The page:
Modding Tutorials/Decompiling source code

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Modding Tutorials

The base game provides a bunch of code snippets in ../Source/, relative to your Rimworld installation. Since this isn't a lot, one might want to take a look at the game's full source code. RimWorld's EULA allows you do to decompile the game for personal use. It's recommended to read it.

The following programs are used and recommended by modders:

Decompiling source code

dnSpy

dnSpy is a great application for decompiling or debugging and has a Visual Studio editor feel to it. It's currently only for Windows.

  1. Download dnSpy and extract it somewhere.
  2. Open dnSpy.exe. Once it's open, click "open" on the top ribbon (or press Ctrl+O).
  3. Navigate to ../Rimworld***_Data/Managed/, relative to your Rimworld installation and with *** being a version number.
  4. Ctrl+Shift+K to open the search bar.
  5. Explore the assembly and look through the source code to your heart's desire.

ILSpy

One method is to use ILSpy. This software is recommended because its settings are correct on a clean install. It is for Windows only, but you can compile it yourself as a CLI application for Mono framework on OS X and Linux, see (This issue) or (This issue) on GitHub for more info.

  1. Download ILSpy (Download latest release) and extract it to a directory of your choosing. Optionally create a desktop shortcut;
  2. Either: associate the .dll extension with ILSpy:
    1. Navigate to Assembly-CSharp.dll in ../Rimworld***_Data/Managed/, relative to your Rimworld installation and with *** being a version number;
    2. Right-click "Open with" and select a standard program. Navigate to your ILSpy installation and double-click ILSpy.exe, tick the checkbox and accept;
    3. Double-click Assembly-CSharp.dll,
  3. Or: open ILSpy and open a .dll:
    1. Open ILSpy;
    2. Go to File -> Open or press Ctrl+O, navigate to ../Rimworld***_Data/Managed/, relative to your Rimworld installation and with *** being a version number;
    3. Select Assembly-CSharp.dll and confirm,
  4. Click the "+" next to Assembly-CSharp (***), you will now see a list including the items Rimworld and Verse;
  5. Take your time to look through the source code, to make yourself familiar. If you ever need the source code, open ILSpy again:
    1. Ctrl+Shift+F or Ctrl+E opens the search bar which can be used to search through all loaded assemblies;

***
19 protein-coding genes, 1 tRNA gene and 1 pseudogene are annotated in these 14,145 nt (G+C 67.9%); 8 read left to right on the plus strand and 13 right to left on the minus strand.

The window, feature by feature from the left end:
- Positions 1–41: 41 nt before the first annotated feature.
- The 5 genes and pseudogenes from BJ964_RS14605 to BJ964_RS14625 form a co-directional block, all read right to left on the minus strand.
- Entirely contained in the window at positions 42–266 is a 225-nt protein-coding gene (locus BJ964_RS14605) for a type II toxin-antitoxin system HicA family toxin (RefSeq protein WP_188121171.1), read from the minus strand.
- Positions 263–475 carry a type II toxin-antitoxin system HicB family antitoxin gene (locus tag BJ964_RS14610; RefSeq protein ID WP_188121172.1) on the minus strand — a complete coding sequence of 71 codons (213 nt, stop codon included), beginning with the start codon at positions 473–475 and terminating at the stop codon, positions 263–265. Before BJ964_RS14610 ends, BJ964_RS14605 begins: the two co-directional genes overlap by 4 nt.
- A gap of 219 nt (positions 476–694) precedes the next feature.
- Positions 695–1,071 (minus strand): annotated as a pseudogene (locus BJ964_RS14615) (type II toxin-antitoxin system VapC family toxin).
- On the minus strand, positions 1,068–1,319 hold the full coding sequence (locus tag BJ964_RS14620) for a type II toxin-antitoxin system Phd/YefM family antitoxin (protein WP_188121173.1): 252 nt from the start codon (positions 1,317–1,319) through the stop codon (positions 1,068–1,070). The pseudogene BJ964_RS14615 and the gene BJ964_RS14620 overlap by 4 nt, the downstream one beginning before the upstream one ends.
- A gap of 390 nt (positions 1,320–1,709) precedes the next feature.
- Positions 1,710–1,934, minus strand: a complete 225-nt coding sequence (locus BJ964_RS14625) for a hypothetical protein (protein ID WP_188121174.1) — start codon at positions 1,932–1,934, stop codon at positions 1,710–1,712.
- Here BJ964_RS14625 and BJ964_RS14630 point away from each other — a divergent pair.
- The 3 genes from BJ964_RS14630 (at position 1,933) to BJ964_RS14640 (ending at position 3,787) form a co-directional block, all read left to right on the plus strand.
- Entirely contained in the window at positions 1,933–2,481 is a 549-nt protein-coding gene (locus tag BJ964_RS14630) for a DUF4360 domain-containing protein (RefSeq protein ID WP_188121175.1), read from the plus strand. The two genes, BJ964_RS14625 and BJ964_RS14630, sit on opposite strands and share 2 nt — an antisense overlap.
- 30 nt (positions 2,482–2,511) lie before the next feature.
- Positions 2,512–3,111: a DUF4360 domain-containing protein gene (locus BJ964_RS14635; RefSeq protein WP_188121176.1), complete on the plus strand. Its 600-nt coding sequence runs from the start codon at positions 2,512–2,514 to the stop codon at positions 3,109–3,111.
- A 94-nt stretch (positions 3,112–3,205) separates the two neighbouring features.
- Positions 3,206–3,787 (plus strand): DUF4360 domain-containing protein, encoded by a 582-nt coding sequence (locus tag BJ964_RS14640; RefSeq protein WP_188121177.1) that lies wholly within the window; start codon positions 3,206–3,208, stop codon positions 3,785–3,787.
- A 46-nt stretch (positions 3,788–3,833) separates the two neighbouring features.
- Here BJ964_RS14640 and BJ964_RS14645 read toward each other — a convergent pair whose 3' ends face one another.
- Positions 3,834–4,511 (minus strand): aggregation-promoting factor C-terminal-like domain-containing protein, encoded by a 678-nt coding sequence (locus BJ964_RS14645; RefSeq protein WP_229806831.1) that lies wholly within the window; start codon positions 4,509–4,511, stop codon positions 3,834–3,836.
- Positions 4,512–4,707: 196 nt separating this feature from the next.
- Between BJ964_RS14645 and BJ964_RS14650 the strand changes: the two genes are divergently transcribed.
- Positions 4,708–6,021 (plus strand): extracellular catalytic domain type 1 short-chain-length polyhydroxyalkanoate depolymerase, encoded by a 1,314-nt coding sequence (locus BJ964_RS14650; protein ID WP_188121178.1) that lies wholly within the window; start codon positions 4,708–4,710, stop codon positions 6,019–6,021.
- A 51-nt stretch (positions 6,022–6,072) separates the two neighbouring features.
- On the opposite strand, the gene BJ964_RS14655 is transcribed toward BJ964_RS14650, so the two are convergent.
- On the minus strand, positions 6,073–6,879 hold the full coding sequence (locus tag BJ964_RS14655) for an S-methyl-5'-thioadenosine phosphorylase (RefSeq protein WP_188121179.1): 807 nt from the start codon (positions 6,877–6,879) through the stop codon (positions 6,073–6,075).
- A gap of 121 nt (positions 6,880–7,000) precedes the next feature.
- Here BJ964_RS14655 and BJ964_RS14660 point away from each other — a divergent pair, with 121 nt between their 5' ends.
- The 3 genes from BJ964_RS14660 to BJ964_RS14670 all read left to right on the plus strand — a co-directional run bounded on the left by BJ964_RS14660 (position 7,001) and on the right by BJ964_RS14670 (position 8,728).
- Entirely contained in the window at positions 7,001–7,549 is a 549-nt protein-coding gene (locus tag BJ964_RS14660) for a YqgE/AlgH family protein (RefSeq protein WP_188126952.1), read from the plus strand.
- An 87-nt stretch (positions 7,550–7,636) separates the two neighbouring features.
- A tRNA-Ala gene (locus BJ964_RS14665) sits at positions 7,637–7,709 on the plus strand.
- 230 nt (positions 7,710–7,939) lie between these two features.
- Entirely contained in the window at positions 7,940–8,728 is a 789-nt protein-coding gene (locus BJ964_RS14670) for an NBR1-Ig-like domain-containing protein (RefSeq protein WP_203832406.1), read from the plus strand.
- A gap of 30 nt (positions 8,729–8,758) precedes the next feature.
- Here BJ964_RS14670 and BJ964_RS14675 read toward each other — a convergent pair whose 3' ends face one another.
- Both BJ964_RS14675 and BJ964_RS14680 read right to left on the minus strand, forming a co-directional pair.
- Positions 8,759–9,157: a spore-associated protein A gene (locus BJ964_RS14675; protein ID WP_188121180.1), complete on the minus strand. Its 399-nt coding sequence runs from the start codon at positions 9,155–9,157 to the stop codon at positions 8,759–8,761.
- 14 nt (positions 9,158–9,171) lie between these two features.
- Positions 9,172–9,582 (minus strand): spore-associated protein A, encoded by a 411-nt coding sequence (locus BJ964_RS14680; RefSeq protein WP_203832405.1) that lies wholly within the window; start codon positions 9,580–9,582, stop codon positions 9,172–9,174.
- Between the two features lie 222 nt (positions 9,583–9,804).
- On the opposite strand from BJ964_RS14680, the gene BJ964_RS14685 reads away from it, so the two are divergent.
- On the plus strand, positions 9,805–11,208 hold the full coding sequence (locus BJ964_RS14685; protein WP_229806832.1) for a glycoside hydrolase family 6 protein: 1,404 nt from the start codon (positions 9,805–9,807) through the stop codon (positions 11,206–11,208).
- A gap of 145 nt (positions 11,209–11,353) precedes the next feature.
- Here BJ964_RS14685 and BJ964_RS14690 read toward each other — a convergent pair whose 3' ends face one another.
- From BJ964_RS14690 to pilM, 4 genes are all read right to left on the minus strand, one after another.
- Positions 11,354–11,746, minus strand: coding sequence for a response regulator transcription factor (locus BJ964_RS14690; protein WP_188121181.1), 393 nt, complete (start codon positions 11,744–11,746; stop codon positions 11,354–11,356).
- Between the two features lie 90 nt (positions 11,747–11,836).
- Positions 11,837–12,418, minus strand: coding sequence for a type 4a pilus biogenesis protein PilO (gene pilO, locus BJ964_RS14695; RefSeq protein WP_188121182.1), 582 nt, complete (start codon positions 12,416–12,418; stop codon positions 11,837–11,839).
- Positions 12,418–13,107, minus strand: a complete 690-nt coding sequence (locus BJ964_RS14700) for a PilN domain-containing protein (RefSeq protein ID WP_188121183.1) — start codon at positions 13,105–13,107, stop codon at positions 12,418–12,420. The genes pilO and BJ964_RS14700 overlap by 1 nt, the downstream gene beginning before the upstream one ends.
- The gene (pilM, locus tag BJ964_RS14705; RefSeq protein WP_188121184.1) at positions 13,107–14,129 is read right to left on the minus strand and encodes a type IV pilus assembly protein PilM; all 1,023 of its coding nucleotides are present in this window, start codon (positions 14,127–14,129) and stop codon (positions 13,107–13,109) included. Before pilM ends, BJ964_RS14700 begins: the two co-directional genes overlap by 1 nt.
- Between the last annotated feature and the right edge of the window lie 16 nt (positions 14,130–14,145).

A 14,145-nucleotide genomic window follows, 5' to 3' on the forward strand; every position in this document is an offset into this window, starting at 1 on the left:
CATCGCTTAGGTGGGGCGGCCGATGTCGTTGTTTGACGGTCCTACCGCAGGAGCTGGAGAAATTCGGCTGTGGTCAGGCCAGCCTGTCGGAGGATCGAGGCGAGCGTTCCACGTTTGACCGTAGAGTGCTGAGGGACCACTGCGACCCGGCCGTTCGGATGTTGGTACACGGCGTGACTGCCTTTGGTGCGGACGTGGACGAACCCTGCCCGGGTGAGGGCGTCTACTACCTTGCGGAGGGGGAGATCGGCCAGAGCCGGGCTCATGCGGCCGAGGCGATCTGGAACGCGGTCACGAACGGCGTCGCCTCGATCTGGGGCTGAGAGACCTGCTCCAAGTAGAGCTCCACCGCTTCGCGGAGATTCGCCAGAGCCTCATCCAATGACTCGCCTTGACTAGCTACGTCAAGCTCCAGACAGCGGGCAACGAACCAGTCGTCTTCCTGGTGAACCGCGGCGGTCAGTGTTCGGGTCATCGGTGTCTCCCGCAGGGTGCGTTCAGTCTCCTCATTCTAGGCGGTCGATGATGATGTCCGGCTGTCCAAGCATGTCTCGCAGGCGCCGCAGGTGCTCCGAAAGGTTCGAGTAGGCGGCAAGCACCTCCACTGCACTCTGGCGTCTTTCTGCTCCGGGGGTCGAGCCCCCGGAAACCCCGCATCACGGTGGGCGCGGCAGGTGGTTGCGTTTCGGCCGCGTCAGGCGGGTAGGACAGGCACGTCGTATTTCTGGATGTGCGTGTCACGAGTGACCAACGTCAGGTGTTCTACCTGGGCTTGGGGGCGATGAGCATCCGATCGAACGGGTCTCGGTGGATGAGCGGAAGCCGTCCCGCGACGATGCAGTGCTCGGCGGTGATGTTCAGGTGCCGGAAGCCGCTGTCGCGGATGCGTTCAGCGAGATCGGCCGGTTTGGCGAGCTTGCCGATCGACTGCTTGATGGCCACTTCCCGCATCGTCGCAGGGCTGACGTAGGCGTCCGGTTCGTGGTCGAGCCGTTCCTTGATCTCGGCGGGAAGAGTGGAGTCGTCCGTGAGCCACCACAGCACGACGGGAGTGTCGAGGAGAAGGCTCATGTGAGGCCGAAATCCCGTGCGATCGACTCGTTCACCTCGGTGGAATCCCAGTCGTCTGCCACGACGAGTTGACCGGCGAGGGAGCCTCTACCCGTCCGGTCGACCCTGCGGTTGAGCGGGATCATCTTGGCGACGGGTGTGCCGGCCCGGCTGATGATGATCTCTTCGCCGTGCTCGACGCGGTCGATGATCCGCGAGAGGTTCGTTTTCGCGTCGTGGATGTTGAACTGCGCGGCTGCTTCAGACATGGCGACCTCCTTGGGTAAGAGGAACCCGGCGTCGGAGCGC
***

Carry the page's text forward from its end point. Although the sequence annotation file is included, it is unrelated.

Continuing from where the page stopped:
2. Ctrl+F opens a search bar for the currently opened decompiled class.

MonoDevelop

MonoDevelop is capable of decompiling DLLs, albeit using clumsy initial settings. It is Linux only, otherwise you have to download Xamarin Studio which doesn't have a decompiler.

  1. Download MonoDevelop and install it;
  2. Either: associate the .dll extension with MonoDevelop:
    1. Navigate to Assembly-CSharp.dll in ../Rimworld***_Data/Managed/, relative to your Rimworld installation and with *** being a version number;
    2. Right-click "Open with" and select MonoDevelop as standard program;
    3. Double-click Assembly-CSharp.dll,
  3. Or: open MonoDevelop and open a .dll:
    1. Open MonoDevelop;
    2. Go to File -> Open, navigate to ../Rimworld***_Data/Managed/, relative to your Rimworld installation and with *** being a version number;
    3. Select Assembly-CSharp.dll and confirm,
  4. Very important: search for a dropdown called "Visibility" and change it from "Only public members" to "All members";
  5. Very important: search for a dropdown called "Language" and change it from "Summary" to "C#";
  6. Click the "+" next to Assembly-CSharp (***), you will now see a list including the items Rimworld and Verse;
  7. Take your time to look through the source code, to make yourself familiar. If you ever need the source code, open Assembly-CSharp.dll again.

Rider

Rider is a cross-platform IDE with a built-in decompiler. If you're using Rider as your IDE (Setup Instructions), you can view the source of any RimWorld class or method by right-clicking its name and clicking Go To > Definition.

How to make use of a decompiler

Tips when decompiling

  1. Right-click any Type or Method and hit "analyse" to obtain more context on that item. 'Used by' and 'Uses' provide a lot of contextual clues which is required to know how things work.
  2. RimWorld often uses reflection to instantiate Workers and MakeThings. This means no decompiler will cleanly find what/where an instance of a class is created. Hint: if you find yourself using 'new Pawn()', you're doing it wrong.
  3. If you're going in circles trying to find things like "where is X assigned", odds are you'll need to look at the XML for it. The XML contains the data, C# does things with it.

See also